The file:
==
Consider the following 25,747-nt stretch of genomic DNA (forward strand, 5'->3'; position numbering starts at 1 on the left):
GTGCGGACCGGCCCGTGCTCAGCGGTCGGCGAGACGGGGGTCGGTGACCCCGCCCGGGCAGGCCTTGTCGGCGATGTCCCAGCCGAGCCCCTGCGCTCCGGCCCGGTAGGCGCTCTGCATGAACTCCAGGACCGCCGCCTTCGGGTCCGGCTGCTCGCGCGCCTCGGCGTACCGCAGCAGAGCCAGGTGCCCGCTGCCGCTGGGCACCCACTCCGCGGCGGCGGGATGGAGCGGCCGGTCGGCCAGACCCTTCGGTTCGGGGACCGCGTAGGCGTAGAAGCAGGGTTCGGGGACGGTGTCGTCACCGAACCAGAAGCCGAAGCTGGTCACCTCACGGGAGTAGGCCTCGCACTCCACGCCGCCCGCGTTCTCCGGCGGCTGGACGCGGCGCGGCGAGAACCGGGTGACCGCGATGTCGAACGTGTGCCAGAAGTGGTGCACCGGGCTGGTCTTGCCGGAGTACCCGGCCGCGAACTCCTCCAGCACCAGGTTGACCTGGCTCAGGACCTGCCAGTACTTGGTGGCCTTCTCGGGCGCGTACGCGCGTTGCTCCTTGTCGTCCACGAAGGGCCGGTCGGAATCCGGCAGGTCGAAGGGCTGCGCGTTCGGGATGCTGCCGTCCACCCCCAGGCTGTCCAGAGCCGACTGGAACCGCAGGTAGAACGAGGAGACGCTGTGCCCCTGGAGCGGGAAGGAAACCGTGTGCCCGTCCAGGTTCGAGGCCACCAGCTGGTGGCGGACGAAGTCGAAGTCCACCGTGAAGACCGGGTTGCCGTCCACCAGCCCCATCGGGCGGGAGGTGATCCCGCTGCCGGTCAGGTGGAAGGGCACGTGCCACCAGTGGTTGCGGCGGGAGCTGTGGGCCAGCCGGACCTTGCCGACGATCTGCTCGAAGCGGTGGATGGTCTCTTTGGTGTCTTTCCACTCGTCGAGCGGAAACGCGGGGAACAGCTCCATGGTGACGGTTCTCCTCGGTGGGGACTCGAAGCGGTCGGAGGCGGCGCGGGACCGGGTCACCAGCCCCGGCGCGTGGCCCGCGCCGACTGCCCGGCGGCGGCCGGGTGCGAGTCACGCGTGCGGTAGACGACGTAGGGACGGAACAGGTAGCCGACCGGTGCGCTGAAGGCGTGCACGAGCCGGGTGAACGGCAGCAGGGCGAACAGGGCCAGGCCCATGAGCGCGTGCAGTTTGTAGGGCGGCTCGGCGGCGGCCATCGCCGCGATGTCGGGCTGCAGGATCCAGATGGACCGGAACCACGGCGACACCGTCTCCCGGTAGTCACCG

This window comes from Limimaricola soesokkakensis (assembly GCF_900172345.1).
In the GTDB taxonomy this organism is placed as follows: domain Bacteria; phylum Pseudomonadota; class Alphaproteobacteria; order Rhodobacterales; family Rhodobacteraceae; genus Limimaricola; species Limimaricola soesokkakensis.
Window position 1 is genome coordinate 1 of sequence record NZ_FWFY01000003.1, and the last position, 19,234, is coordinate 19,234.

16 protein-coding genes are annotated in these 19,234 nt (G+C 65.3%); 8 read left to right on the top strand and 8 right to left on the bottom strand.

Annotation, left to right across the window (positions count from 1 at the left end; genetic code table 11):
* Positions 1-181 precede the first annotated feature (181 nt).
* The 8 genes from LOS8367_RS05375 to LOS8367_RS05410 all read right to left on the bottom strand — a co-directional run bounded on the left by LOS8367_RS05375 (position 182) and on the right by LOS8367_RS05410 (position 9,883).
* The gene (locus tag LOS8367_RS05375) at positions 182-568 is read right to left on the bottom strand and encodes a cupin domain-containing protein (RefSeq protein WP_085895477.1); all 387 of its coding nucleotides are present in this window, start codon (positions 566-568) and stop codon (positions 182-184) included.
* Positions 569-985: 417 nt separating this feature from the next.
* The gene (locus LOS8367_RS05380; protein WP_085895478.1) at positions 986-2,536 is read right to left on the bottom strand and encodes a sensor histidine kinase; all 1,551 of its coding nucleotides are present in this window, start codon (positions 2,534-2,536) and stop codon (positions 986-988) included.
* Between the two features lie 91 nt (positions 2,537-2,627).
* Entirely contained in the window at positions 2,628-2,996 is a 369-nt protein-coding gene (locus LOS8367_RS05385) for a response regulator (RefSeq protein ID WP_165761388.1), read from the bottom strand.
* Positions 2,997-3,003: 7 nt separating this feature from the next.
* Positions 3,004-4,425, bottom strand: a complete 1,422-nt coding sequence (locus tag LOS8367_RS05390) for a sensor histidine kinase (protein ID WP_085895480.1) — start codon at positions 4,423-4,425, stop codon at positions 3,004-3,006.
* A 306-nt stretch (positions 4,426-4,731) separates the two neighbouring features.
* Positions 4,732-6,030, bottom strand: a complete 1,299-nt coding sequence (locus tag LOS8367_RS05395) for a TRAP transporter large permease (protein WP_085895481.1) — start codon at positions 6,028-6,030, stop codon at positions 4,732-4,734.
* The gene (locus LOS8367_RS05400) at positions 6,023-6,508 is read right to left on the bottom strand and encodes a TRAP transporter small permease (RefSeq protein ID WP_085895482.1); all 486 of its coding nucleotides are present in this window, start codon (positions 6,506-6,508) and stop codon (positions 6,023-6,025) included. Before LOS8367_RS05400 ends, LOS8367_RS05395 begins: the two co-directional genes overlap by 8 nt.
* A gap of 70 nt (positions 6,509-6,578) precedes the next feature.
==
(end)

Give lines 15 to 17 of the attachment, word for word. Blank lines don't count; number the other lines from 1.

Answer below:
* Positions 2,997-3,003: 7 nt separating this feature from the next.
* Positions 3,004-4,425, bottom strand: a complete 1,422-nt coding sequence (locus tag LOS8367_RS05390) for a sensor histidine kinase (protein ID WP_085895480.1) — start codon at positions 4,423-4,425, stop codon at positions 3,004-3,006.
* A 306-nt stretch (positions 4,426-4,731) separates the two neighbouring features.